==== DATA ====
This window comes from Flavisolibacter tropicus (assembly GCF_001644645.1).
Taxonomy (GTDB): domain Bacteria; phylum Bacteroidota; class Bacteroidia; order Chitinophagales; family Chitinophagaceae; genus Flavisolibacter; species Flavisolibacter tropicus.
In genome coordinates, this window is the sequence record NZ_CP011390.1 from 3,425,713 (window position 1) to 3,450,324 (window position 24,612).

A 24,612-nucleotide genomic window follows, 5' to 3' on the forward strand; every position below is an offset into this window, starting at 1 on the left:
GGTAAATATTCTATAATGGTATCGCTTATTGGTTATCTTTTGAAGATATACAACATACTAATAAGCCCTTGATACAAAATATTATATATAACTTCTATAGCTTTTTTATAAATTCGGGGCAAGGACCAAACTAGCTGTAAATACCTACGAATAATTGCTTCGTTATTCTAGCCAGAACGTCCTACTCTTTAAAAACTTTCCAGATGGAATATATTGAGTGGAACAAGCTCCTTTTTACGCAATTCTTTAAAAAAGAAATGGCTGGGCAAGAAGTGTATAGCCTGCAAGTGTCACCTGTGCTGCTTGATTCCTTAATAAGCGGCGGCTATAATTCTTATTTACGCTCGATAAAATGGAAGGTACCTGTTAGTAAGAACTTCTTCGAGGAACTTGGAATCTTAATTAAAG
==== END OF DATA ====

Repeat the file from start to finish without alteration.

This window comes from Flavisolibacter tropicus (assembly GCF_001644645.1).
Taxonomy (GTDB): domain Bacteria; phylum Bacteroidota; class Bacteroidia; order Chitinophagales; family Chitinophagaceae; genus Flavisolibacter; species Flavisolibacter tropicus.
In genome coordinates, this window is the sequence record NZ_CP011390.1 from 3,425,713 (window position 1) to 3,450,324 (window position 24,612).

A 24,612-nucleotide genomic window follows, 5' to 3' on the forward strand; every position below is an offset into this window, starting at 1 on the left:
GGTAAATATTCTATAATGGTATCGCTTATTGGTTATCTTTTGAAGATATACAACATACTAATAAGCCCTTGATACAAAATATTATATATAACTTCTATAGCTTTTTTATAAATTCGGGGCAAGGACCAAACTAGCTGTAAATACCTACGAATAATTGCTTCGTTATTCTAGCCAGAACGTCCTACTCTTTAAAAACTTTCCAGATGGAATATATTGAGTGGAACAAGCTCCTTTTTACGCAATTCTTTAAAAAAGAAATGGCTGGGCAAGAAGTGTATAGCCTGCAAGTGTCACCTGTGCTGCTTGATTCCTTAATAAGCGGCGGCTATAATTCTTATTTACGCTCGATAAAATGGAAGGTACCTGTTAGTAAGAACTTCTTCGAGGAACTTGGAATCTTAATTAAAG